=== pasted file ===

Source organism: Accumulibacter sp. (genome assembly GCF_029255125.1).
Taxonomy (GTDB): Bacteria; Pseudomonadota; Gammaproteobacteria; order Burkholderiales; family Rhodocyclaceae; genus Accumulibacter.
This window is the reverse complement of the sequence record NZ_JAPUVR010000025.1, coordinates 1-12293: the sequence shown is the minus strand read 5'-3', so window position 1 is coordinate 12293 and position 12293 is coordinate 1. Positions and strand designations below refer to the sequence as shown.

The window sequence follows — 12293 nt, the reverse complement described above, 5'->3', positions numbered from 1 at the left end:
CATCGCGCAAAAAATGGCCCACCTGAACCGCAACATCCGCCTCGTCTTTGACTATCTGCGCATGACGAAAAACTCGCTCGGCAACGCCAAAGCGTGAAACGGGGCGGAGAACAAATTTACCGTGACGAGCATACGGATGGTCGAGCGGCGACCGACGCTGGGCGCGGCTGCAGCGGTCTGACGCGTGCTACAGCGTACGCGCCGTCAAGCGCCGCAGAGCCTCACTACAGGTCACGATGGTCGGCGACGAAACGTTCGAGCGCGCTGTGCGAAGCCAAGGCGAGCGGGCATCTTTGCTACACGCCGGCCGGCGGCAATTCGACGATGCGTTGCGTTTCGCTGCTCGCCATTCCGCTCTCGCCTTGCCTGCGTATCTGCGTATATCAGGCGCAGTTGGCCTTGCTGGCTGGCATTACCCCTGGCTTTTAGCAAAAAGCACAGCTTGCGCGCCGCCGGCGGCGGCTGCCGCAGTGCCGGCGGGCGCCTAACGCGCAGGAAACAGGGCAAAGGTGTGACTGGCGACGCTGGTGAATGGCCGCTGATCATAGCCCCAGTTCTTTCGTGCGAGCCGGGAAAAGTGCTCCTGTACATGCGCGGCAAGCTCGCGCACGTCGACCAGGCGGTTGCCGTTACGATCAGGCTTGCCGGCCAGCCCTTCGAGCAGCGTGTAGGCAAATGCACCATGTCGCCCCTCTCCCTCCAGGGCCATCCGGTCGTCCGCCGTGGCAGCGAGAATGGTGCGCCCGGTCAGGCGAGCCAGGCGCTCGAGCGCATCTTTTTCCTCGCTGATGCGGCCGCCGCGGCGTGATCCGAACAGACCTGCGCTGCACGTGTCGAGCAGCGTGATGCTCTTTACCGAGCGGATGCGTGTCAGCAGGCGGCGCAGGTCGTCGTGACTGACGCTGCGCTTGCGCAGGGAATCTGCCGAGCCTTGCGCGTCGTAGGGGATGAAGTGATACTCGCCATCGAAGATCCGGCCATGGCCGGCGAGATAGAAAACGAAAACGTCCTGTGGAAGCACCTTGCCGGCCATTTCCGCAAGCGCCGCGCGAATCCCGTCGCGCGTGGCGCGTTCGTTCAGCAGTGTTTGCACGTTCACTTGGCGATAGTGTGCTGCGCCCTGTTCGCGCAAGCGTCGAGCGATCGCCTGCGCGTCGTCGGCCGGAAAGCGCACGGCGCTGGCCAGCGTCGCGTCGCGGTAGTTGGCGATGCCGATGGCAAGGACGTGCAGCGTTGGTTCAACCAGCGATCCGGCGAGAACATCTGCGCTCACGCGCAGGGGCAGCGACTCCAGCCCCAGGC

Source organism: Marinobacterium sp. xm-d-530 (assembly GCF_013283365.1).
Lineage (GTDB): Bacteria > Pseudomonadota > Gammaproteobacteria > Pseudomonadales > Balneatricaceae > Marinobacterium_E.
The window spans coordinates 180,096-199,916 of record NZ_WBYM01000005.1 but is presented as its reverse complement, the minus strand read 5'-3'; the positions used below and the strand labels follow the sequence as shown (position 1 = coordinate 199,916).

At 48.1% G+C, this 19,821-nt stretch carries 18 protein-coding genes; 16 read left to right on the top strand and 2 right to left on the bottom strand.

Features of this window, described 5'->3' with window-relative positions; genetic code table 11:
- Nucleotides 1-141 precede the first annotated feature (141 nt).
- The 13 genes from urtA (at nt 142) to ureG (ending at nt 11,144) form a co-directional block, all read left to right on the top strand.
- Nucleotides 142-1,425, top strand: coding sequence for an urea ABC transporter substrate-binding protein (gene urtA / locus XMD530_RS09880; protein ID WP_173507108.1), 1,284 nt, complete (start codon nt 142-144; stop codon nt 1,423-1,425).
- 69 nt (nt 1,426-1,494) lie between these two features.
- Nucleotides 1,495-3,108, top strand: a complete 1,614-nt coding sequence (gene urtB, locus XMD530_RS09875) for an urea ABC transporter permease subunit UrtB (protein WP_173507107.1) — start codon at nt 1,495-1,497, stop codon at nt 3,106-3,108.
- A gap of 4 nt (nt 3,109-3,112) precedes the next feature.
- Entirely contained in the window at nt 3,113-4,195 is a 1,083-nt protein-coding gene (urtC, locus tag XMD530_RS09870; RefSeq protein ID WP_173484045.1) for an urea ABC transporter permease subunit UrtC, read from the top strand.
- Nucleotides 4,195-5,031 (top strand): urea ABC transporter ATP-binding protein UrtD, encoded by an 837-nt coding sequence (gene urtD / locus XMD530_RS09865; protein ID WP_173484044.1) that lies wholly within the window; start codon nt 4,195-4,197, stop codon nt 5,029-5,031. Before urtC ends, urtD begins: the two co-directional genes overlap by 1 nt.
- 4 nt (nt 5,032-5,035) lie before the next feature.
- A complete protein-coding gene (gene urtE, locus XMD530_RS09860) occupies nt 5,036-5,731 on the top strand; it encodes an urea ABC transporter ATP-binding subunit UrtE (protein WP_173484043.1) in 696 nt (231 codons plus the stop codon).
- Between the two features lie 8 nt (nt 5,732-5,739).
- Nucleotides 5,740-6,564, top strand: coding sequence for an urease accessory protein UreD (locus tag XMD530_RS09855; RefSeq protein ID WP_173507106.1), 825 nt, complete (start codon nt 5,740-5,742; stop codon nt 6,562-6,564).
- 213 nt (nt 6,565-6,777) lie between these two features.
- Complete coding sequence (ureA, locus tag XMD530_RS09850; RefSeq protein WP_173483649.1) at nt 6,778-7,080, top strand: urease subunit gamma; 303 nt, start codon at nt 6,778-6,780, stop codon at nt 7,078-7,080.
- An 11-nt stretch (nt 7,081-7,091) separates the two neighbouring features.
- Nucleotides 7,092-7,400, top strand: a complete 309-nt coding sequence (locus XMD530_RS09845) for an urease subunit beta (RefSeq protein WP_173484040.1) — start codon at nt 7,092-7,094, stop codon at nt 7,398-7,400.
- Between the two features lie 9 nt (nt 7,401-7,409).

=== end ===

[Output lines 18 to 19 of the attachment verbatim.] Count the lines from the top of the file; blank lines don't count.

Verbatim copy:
- Nucleotides 4,195-5,031 (top strand): urea ABC transporter ATP-binding protein UrtD, encoded by an 837-nt coding sequence (gene urtD / locus XMD530_RS09865; protein ID WP_173484044.1) that lies wholly within the window; start codon nt 4,195-4,197, stop codon nt 5,029-5,031. Before urtC ends, urtD begins: the two co-directional genes overlap by 1 nt.
- 4 nt (nt 5,032-5,035) lie before the next feature.